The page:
It's hard to believe that it was just a slip of the tongue rather than a calculated lie when Deputy Defense Secretary Paul Wolfowitz sullied the memory of those who died on 9/11 by exploiting their deaths for propaganda purposes. The brainwashing of Americans, two-thirds of whom believe that Saddam Hussein was behind the attacks, is too effective a political ploy for the Bush regime to suddenly let the truth get in the way.
"We know [Iraq] had a great deal to do with terrorism in general and with al-Qaida in particular, and we know a great many of [Osama] bin Laden's key lieutenants are now trying to organize in cooperation with old loyalists from the Saddam regime," Wolfowitz told ABC on this year's 9/11 anniversary.
We know nothing of the sort, of course, and the next day Wolfowitz was forced to admit it. He told the Associated Press that his remarks referred not to a "great many" of bin Laden's lieutenants but rather to a single Jordanian, Abu Musab Zarqawi. "[I] should have been more precise," Wolfowitz admitted.
Even if the leaders of the Bush team were half as smart as they think they are, it would be amazing that they "misspeak" as often as they have. This happened again Sunday when Tim Russert challenged Vice President Dick Cheney to defend his claim, made on "Meet the Press" before the war, that Iraq possessed nuclear weapons. "Yeah, I did misspeak," Cheney admitted. "We never had any evidence that [Saddam] had acquired a nuclear weapon."
The pattern is clear: Say what you want people to believe for the front page and on TV, then whisper a halfhearted correction or apology that slips under the radar. It is really quite ingenious in its cynical effectiveness, and Wolfowitz's latest performance is a classic example: Even his correction needs correcting.
The Zarqawi connection has been a red herring since Colin Powell emphasized it in his prewar presentation to the United Nations Security Council, telling the world how Zarqawi was running a chemical weapons lab. Problem was, the site was not in Iraqi control but was in the U.S.-patrolled no-fly zone, and when reporters visited it in the days immediately after Powell's speech they found nothing that indicated anything like a chemical weapons lab.
The fundamentalist militia known as Ansar al Islam that controlled the area, meanwhile, was supported by Saddam's enemies in Iran.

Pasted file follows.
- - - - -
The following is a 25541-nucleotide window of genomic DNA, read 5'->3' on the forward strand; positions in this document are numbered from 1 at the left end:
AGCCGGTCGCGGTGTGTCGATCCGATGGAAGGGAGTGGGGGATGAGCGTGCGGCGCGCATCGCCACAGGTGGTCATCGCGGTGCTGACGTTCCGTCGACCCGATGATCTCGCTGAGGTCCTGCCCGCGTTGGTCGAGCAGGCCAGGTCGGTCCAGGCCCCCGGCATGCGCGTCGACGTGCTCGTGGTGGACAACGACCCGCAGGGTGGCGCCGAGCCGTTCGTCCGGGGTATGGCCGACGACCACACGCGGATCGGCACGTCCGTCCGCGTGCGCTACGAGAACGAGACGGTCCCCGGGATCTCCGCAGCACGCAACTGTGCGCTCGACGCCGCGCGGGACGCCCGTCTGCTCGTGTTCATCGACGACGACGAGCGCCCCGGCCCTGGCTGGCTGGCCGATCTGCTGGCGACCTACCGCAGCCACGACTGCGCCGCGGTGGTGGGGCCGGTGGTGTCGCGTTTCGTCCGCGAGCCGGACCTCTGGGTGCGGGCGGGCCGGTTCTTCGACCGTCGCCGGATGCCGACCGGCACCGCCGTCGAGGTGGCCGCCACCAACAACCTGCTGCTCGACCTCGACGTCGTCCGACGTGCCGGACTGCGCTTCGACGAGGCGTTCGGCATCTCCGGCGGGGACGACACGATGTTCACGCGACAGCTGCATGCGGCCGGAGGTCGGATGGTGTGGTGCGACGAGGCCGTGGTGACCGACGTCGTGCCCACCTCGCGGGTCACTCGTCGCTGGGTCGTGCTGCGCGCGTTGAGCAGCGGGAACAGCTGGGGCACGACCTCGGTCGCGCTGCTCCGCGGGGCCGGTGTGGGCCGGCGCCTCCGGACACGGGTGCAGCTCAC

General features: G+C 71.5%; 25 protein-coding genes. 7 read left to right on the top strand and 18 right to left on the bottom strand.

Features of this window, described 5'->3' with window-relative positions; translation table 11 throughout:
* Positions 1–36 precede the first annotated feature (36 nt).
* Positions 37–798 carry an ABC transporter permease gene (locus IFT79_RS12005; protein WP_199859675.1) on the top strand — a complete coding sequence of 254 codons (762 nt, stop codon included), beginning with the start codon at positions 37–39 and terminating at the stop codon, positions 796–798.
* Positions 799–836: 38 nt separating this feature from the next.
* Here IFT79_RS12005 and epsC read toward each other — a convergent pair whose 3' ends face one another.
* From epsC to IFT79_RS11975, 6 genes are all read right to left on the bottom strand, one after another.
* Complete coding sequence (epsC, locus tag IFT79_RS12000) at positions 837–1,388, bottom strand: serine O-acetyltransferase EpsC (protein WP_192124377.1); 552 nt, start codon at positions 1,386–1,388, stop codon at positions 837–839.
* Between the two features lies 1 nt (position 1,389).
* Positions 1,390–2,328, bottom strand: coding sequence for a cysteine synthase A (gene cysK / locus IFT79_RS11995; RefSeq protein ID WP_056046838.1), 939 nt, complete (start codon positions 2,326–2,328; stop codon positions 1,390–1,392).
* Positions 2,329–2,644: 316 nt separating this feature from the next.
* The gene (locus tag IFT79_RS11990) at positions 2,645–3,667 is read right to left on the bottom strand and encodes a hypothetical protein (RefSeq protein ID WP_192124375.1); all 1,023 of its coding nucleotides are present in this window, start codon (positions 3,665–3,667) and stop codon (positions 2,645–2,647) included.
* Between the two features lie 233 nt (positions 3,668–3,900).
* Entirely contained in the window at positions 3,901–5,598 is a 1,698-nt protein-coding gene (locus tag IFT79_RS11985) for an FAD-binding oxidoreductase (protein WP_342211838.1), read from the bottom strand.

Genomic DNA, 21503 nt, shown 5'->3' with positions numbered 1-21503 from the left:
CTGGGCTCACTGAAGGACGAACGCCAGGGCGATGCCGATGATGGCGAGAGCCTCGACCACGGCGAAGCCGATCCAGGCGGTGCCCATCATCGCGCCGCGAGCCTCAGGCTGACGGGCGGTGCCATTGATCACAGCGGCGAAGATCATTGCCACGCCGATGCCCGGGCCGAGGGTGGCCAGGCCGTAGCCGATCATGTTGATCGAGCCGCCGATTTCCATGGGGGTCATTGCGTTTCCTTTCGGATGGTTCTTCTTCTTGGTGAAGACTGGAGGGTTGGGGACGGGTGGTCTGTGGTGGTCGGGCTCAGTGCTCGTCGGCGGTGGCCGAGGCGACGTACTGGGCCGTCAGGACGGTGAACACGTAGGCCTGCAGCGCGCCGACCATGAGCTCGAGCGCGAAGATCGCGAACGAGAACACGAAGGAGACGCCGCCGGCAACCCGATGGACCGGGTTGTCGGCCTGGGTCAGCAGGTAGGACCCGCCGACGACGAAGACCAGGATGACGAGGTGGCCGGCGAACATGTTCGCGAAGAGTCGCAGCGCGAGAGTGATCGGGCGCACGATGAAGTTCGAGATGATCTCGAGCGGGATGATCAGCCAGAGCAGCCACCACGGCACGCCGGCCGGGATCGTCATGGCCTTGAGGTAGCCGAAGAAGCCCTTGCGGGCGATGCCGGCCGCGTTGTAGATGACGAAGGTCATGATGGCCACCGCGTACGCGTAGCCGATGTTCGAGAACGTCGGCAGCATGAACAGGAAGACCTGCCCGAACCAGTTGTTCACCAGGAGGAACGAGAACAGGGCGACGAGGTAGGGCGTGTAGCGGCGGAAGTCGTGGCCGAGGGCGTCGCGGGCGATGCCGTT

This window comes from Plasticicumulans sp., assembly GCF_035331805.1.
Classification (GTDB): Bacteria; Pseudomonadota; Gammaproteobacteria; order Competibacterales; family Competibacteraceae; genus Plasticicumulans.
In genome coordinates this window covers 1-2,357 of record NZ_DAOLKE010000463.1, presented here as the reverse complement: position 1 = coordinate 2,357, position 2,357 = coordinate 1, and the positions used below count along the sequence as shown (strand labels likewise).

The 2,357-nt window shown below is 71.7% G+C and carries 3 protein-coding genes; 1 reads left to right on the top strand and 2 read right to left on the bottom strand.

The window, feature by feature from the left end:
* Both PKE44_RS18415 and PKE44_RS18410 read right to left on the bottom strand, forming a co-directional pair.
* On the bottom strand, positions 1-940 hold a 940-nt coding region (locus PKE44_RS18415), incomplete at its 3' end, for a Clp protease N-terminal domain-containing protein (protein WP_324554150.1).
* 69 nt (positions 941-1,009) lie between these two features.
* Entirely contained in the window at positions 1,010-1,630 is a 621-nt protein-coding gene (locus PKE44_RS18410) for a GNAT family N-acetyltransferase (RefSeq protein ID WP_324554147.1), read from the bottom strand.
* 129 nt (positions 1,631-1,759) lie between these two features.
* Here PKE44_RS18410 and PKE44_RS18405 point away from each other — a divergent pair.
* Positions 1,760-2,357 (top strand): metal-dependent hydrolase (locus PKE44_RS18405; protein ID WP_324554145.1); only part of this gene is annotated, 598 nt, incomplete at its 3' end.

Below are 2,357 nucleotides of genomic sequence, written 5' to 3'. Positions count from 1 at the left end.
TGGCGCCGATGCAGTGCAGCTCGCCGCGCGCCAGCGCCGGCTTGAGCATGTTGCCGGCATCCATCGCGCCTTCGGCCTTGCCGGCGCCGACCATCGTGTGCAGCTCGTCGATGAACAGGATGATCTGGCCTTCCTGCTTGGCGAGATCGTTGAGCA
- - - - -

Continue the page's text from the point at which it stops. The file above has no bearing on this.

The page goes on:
Nor has any evidence of connections between Ansar al Islam and Saddam's regime surfaced since the U.S. invasion, as Wolfowitz conceded in congressional testimony last Tuesday.
At that same Senate hearing, Vincent Cannistraro, formerly the CIA's director of counter-terrorism operations and analysis, testified: "There was no substantive intelligence information linking Saddam to international terrorism before the war. Now we've created the conditions that have made Iraq the place to come to attack Americans."
So, Wolfowitz and the administration might prove to be right after all. Not about Iraq's ties with bin Laden before the invasion. Nor about the nonexistent weapons of mass destruction the president used to scare up support for war. But by turning its claim that Iraq is the "central front" in the war on terrorism into a self-fulfilling prophecy.
Without this claim, the president's men would be revealed as imperial adventurers who wasted the lives and resources of this country to redraw the map of the world. That scheme, including "preemptive military intervention," can be traced to a "Defense Planning Guidance" document prepared by Wolfowitz in 1992 when he was Cheney's undersecretary of defense for policy.
Thus, it was not too surprising that the bodies recovered after the 9/11 attacks were barely in the ground before Cheney and Wolfowitz were arguing that a proper response to 9/11 was to go after Iraq -- whether or not Iraq had anything to do with the plot. They were willing to say anything to convince us they were right, even trying to sell this as a war without cost.
In March, one week into the war, Wolfowitz told Congress, "We're dealing with a country that can really finance its own reconstruction, and relatively soon." Now we find that Iraq can't pay for its own reconstruction and since we went to war unilaterally, defying world opinion, we are unlikely to persuade anybody else to chip in.
Last week, a Washington Post poll showed that 60 percent of the American people opposed the president's plan to throw $87 billion more into this quagmire, on top of the $79 billion budgeted already. Perhaps, like people blinking in the sun after a long hibernation, Americans are finally awakening to the stupid and craven things being done in the name of our protection.